the signal on the oscilloscope appears to shiver, with the falling or rising edges shifting 5 us so that the high or low pulse would randomly be 15 us instead of 10 and then jump back to normal.

*edit: its not random, i just cant see the pattern since i dunno whats causing it. (seems to occur every 100us or so, but this is not constant).

dc42


By timer ISR you mean interrupt service routine?
Does the Serial communications use an interrupt method?


Yes and yes.


The interesting thing is the "jitter" as i am calling it is present even with the following code:

Code: [Select]
void loop() {

         PORTB = B11111111;
delaymicroseconds(10);
PORTB=B00000000;
delaymicroseconds(10);


}


This is how i found the 3us loop repetion delay. the pin is low for 3us longer than it is high.

the signal on the oscilloscope appears to shiver, with the falling or rising edges shifting 5 us so that the high or low pulse would randomly be 15 us instead of 10 and then jump back to normal.

*edit: its not random, i just cant see the pattern since i dunno whats causing it. (seems to occur every 100us or so, but this is not constant).


That would be caused by the timer ISR, which occurs every 1024us. To check that the cause of he jitter is interrupts, if you temporarily add a disable() call then the jitter should go away - but then serial comms and delay() won't work (although delayMicroseconds will still work).
Formal verification of safety-critical software, software development, and electronic design and prototyping. See http://www.eschertech.com. Please do not ask for unpaid help via PM, use the forum.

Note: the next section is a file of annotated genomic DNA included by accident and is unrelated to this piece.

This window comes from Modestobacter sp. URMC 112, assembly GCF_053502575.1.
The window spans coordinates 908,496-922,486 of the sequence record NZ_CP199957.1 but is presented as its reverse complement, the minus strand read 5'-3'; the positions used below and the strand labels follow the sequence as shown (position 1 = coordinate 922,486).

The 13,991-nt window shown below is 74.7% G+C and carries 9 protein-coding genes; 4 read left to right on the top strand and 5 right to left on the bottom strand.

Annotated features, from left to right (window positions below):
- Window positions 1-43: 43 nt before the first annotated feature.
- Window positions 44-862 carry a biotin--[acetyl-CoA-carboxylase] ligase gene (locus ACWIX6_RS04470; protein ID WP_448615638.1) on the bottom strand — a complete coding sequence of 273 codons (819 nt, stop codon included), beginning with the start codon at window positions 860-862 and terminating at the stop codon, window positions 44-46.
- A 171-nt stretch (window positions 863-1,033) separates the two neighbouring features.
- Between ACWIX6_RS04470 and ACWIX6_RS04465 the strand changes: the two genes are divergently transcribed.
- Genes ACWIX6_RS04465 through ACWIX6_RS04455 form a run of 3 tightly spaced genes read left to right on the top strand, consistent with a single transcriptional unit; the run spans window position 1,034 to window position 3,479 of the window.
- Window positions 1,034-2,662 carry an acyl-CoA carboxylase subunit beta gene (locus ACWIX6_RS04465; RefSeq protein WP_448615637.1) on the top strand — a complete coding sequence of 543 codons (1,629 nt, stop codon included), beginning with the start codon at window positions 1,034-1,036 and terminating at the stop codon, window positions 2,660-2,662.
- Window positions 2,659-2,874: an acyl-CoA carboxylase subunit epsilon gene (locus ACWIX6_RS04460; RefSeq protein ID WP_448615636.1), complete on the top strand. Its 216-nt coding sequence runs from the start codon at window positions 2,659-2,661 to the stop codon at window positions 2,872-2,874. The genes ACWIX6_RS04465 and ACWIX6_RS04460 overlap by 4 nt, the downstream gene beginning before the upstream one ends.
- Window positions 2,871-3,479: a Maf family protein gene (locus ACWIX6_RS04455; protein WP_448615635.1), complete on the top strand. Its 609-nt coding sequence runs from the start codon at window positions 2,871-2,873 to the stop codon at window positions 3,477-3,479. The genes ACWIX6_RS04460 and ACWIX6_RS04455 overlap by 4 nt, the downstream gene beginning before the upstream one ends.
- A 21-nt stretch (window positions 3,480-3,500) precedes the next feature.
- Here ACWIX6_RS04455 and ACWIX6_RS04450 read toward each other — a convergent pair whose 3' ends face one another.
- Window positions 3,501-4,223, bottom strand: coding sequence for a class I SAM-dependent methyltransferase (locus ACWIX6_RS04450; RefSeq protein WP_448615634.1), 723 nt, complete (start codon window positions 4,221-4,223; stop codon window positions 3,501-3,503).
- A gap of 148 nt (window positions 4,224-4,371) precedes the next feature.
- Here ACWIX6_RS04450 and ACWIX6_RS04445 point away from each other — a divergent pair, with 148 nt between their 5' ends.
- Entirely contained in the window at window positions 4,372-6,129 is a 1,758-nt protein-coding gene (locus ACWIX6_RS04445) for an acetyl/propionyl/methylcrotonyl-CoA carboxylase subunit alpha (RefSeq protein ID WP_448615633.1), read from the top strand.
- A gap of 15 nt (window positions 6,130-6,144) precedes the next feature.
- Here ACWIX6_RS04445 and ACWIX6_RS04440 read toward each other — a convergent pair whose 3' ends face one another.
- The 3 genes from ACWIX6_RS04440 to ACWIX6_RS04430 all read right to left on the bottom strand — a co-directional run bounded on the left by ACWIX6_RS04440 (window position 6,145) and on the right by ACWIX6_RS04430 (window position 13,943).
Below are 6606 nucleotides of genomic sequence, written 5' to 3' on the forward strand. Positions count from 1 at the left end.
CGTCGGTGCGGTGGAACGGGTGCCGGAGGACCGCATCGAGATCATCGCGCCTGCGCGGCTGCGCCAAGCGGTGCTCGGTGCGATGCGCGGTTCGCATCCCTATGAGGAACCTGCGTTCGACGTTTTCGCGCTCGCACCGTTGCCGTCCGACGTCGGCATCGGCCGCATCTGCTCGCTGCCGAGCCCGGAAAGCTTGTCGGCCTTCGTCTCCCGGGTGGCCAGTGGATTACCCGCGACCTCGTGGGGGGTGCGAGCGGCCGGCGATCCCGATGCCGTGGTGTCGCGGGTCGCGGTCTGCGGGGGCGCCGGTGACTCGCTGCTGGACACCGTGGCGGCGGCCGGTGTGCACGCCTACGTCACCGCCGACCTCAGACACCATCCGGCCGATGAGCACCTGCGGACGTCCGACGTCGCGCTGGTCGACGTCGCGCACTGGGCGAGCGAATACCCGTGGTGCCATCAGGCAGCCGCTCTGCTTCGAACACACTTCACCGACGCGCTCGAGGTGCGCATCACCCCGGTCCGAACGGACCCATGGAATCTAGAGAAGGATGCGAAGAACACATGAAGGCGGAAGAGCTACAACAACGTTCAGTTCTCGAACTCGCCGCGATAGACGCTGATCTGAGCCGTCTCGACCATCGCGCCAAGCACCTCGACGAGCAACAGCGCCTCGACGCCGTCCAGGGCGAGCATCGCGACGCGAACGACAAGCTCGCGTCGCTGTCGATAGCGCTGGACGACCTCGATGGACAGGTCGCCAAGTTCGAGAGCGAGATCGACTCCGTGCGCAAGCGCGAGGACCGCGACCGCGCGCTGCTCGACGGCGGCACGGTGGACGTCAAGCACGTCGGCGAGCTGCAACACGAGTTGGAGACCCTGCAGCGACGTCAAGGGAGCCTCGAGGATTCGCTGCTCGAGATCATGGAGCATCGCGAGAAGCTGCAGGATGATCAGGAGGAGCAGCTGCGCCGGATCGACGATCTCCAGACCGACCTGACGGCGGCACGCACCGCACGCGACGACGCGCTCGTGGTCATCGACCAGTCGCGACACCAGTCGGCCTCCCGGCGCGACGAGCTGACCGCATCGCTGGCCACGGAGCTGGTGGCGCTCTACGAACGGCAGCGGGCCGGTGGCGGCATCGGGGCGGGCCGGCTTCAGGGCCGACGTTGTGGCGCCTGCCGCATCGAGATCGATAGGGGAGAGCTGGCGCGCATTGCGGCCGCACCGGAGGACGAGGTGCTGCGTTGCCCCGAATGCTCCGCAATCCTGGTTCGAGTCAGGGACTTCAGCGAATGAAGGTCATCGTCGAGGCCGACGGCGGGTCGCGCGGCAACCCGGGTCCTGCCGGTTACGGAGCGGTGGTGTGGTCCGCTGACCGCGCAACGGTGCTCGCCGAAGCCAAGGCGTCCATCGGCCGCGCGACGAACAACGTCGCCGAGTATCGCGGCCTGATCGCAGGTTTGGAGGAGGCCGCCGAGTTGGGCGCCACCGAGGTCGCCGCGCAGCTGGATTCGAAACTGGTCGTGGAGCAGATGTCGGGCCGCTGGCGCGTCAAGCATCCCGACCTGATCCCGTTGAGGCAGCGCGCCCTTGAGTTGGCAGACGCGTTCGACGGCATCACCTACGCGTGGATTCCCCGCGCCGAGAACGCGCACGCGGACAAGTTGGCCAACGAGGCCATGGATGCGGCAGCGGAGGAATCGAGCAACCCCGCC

PeterH

Using fixed delays isn't a good way to achieve that sort of timing resolution IMO. It seems to me you'd be far better off using a hardware timer so that you can generate the output without involving the processor at all. If that's not feasible for some reason then use a timer interrupt to trigger your code to generate the output - but then you will have to deal with contention with the other interrupts handlers.

To do this in the main code would be harder, but I think it would be possible if you put the Arduino runtime library aside and do all the serial I/O and timing yourself, without involving interrupts.
I only provide help via the forum - please do not contact me for private consultancy.

aShadow

#8
Mar 11, 2013, 10:52 am Last Edit: Mar 11, 2013, 10:54 am by aShadow Reason: 1
Hi guys, thanks for the helpful hints.
Yes it is definitely being caused by interrupt service routines in the serial library.

So, i need to somehow set up serial comms without using interrupts. o.O

Is that even possible.
The only way i can think of is to sample the Rx pin really fast and just hope i don't miss any bits -_-



Oh yes, the output level shifting delay is actually more like a 60us shift.
The 5us of jitter appears on the Tx line of outgoing serial comms.

aShadow

Meh, since i am trying to multiplex 5 RS232 lines at 9600 baud, the arduino cannot achieve a sample rate high enough (since the arduino to arduino serial comms would need to be > 115.2kbaud).

Thus i must conclude that this is impossible with a clock frequency of only 16MHz.

Next question. How high can i clock the atmega328 before it explodes? :D
More technically, how much does its heat production increases with increased clock frequency.

dc42

Can you compress the data so that you don't need to send as much between the Arduinos?
Formal verification of safety-critical software, software development, and electronic design and prototyping. See http://www.eschertech.com. Please do not ask for unpaid help via PM, use the forum.

aShadow

not really, its only 1 byte anyway. (only using 5 of the bits).

dc42

If you are only using 5 of the bits, then why not (for example) pack 3 data points into 2 bytes, thereby achieving a 1/3 reduction in the volume of data you have to send?
Formal verification of safety-critical software, software development, and electronic design and prototyping. See http://www.eschertech.com. Please do not ask for unpaid help via PM, use the forum.